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GST has emerged as a critical force in altering India’s economic environment during the last six years. GST, which went into effect on July 1, 2017, replaced a complicated network of indirect taxes with a unified tax policy of ‘One Nation, One Tax,’ with the goal of streamlining operations, improving tax compliance, and fostering economic growth. As we reflect on the six-year journey of GST implementation, it becomes increasingly vital to assess its influence on economic development and the transition to a “Digital India.”

Significant challenges in GST implementation and compliance

In fact, it took 17 long, arduous years for GST to become a reality in India. It was initially suggested to the Indian parliament in 2006 after being launched in 2000 by then-Prime Minister Atal Bihari Vajpayee.

The country is now on the verge of implementing GST, but this does not necessarily imply that things are going to get simpler. After so, the implementation of state VAT regulations in 2005 was far from smooth.

The Indian administration should ready itself for a similar reaction. After all, GST implies a substantially higher burden for many Indian enterprises than the current tax framework. This is why:

  • On taxable products and services, India’s dual GST model levies both a destination-based Central products and Services Tax (CGST) and a destination-based State Goods and Services Tax (SGST), with rates varying depending on client location. Currently, most taxpayers register with either the state governments (for VAT) or the federal government (for service tax), and they levy a consistent tax rate based on their company type.
  • GST will be implemented in 29 states, seven union territories, and across the country, totaling 37 distinct zones, each with its own tax rate. Any PAN India firm would be required to get 37 GST registrations, and even the tiniest business will be required to file as many as 37 returns yearly. In comparison, currently there are two half-yearly service tax returns. And it is assuming that the GST returns are error-free; adjustments will result in further returns.
  • The whole GST compliance procedure would take place largely online. However, today’s business systems must be changed or replaced in order to communicate with the GST Network (GSTN). This might be a particularly burdensome burden for organisations, whether they are already technically skilled or are just getting started in the digital realm.

Also Read: Challenges And Best Practices For Bill-To/Ship-To Transactions In GST

Role of technology and IT systems in facilitating seamless compliance with IGST obligations for inter-state transactions

The Goods and Services Tax Network (GSTN) is a private limited company formed as a ‘Not for Profit Organisation’ under Section 25 of the Companies Act, 1956 (now Section 8 of the Companies Act 2013). GSTN has been established.

It was established primarily to offer Information Technology (IT) infrastructure and services to stakeholders26 in preparation for the adoption of GST. GSTN’s primary goals include the following: 

  • To support and collaborate with diverse stakeholders in developing IT and communications infrastructure for the successful implementation of any IT-driven initiatives and other government e-governance projects.
  • To provide IT and communications-related services to various stakeholders for the implementation and management of various initiatives, including e-governance initiatives such as GST implementation, taken by the Government or any department or agency of the Government.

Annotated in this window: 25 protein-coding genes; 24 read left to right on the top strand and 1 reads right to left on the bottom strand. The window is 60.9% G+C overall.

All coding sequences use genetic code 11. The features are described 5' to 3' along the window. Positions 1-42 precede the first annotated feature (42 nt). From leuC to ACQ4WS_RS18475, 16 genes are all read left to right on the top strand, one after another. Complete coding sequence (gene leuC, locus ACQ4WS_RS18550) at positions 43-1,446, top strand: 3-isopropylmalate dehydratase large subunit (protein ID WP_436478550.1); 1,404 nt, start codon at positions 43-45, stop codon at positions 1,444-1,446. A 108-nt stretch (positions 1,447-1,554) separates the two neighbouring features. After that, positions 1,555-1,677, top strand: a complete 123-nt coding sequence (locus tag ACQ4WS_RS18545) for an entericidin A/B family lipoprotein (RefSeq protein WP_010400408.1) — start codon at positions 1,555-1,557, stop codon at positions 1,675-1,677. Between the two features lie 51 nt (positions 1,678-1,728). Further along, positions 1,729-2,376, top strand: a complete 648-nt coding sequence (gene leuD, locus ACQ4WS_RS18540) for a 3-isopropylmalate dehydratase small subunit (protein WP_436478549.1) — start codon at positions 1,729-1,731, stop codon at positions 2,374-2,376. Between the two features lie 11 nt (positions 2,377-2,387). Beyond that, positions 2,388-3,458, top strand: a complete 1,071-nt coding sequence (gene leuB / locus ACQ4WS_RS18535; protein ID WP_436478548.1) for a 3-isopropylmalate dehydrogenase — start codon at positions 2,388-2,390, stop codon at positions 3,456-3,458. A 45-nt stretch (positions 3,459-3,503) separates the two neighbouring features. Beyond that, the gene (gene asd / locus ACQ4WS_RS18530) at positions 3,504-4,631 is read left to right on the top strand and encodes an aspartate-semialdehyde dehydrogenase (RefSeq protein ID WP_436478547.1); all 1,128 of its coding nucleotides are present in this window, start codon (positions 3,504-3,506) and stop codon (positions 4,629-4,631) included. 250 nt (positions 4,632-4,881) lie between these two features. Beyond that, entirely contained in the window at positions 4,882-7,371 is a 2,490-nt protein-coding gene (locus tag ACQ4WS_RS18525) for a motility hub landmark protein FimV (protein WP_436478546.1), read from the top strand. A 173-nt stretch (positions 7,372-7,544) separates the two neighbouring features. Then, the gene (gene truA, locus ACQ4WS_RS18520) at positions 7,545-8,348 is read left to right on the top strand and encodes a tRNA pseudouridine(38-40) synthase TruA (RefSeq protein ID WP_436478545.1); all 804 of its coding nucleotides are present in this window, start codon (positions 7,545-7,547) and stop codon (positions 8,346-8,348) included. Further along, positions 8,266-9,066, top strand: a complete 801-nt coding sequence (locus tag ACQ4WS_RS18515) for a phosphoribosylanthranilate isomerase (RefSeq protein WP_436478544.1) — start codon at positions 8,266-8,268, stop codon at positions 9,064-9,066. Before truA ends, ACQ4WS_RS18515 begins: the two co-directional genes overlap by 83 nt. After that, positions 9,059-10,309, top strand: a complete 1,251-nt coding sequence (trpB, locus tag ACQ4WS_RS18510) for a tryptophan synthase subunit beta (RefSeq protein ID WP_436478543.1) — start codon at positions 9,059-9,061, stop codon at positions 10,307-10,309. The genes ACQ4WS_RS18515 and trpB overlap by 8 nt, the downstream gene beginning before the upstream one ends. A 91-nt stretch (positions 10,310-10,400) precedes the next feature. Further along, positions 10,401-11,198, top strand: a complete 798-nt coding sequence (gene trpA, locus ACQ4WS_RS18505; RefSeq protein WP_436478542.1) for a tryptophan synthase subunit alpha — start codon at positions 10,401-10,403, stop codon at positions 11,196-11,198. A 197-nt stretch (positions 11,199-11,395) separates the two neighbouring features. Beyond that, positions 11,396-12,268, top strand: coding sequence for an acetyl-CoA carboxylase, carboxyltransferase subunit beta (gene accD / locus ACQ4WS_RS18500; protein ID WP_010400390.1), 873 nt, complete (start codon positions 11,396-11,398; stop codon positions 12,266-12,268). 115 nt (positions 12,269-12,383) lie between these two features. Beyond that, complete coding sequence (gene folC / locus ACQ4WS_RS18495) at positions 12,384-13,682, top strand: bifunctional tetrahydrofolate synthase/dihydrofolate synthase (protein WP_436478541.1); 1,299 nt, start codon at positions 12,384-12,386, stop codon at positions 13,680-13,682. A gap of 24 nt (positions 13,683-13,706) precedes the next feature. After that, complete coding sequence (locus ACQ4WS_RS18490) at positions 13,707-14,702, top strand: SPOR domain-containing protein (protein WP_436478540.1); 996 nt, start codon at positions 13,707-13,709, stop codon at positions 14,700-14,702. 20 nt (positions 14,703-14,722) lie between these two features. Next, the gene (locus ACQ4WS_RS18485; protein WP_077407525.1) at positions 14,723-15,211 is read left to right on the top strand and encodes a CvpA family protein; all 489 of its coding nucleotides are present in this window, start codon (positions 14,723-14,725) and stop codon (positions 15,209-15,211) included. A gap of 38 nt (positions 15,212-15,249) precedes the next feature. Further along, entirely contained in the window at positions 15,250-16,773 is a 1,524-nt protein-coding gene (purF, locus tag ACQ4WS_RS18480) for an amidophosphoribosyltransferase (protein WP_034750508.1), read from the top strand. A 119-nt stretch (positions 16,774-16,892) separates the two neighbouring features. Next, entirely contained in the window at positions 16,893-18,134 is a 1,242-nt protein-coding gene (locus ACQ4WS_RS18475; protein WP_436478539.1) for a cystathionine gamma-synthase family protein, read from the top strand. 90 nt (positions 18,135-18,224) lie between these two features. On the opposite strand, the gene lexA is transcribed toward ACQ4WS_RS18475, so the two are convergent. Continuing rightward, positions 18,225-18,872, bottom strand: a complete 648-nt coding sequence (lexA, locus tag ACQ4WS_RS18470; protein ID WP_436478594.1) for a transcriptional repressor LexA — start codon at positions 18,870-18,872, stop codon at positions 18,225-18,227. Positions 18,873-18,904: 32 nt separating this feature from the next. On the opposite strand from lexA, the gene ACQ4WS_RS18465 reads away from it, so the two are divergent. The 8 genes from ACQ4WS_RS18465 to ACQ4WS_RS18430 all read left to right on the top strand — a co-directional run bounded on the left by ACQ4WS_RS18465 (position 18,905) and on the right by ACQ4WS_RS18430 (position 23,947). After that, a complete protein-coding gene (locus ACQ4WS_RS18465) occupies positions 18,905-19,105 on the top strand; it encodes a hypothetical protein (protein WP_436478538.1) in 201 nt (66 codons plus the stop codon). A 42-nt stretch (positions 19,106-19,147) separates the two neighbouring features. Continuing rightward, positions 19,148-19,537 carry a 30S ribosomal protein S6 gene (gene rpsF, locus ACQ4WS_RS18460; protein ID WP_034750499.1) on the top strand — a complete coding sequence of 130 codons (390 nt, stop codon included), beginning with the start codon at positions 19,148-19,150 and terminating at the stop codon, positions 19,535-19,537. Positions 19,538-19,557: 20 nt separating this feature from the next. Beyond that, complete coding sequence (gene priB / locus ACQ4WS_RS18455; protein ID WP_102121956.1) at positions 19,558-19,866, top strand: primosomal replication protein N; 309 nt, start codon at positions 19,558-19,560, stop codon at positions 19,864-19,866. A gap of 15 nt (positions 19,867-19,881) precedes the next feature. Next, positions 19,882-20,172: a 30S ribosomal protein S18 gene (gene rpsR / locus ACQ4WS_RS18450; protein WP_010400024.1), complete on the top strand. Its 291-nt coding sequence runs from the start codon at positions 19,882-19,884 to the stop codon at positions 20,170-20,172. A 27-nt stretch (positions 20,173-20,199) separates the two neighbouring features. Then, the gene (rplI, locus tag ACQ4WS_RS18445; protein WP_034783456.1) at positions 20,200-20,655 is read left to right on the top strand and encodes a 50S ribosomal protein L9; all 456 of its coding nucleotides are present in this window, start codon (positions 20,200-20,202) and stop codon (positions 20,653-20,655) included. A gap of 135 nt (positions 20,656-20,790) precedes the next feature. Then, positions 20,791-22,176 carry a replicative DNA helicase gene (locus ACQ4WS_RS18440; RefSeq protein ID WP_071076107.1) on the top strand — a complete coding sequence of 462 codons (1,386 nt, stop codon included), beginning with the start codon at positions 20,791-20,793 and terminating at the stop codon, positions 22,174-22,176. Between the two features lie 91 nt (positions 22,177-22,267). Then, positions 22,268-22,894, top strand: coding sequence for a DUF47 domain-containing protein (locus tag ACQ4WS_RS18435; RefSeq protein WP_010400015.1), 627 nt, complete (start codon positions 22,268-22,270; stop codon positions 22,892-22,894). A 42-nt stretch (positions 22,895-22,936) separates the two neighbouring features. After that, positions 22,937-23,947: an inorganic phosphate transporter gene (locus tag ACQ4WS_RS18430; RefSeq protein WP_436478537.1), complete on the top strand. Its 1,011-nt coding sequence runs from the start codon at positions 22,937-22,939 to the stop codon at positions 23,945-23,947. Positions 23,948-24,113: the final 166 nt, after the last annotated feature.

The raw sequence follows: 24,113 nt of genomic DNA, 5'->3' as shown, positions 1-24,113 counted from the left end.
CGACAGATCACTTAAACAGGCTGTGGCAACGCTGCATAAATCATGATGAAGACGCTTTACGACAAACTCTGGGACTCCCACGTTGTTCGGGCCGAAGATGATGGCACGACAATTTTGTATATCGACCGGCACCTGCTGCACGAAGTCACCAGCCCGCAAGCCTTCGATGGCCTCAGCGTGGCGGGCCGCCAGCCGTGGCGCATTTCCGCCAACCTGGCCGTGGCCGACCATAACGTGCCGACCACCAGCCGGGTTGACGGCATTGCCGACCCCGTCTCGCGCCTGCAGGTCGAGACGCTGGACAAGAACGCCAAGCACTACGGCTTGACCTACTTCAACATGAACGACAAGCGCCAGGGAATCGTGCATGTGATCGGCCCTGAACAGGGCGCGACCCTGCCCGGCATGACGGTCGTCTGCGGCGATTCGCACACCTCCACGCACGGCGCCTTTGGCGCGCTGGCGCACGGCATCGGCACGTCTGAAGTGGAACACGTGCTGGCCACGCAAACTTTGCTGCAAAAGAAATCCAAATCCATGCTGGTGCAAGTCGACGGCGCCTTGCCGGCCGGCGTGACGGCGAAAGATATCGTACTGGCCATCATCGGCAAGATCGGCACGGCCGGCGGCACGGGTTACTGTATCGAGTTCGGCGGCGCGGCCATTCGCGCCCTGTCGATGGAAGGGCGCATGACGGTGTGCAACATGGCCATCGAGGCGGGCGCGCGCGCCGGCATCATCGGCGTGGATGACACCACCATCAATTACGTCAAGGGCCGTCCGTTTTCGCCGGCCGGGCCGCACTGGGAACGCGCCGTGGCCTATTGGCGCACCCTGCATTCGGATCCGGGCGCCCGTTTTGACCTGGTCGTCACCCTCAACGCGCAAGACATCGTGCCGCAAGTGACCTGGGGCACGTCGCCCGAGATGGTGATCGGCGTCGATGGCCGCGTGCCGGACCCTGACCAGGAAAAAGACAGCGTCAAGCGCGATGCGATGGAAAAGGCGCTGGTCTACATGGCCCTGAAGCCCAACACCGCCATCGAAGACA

• To provide IT and communications services to various stakeholders in order to prepare them for aligning their IT and communications infrastructure and processes with those e-governance systems. Initiatives done by the Government or any department or agency of the Government.

Also Read: Compliance Considerations For Businesses Engaging In Inter-State Transactions With Respect To IGST Requirements

GSTN’s organizational structure

The GSTN Board of Directors (the Board) shall have at least two and a maximum of 14 directors, according to the Articles of Association. The GSTN Chairman would be appointed through a joint approval procedure of the Central Government.

Government and state governments, as well as the Board, must choose a Chief Executive Officer (CEO) to run the Company’s operations under the control and supervision of the Board. Under the current organisational structure, the CEO is aided by Executive Vice Presidents (EVP) and Senior Vice Presidents (SVP) who oversee various corporate responsibilities.

GST IT Portal

The GST IT Portal has been at the heart of the GST ecosystem, serving as a single interface for over a crore taxpayers’ GST compliance tasks.

It has allowed tax administration unification between the Union and the States. The GSTN-developed common GST Portal serves as the front-end interface for the complete GST IT eco-system, allowing for the filing of registration applications, filing of returns, and the production of challans for tax payment.

GST payment, IGST payment settlement, and production of Business Intelligence (BI) and analytics. M/s Infosys has been hired as both the system developer and the Managed Service Provider (MSP).

CBIC and state tax departments employ back-end IT systems to conduct tax administration operations, including registration approval, assessment, audit, appeal enforcement, and adjudication. While six27 states and the CBIC have been establishing their own IT systems for tax administration, GSTN has been tasked with developing the same for 25 additional states and union territories.

Also Read: Mastering the GST Portal: Your Ultimate Step-by-Step Guide

 IT audit of GSTN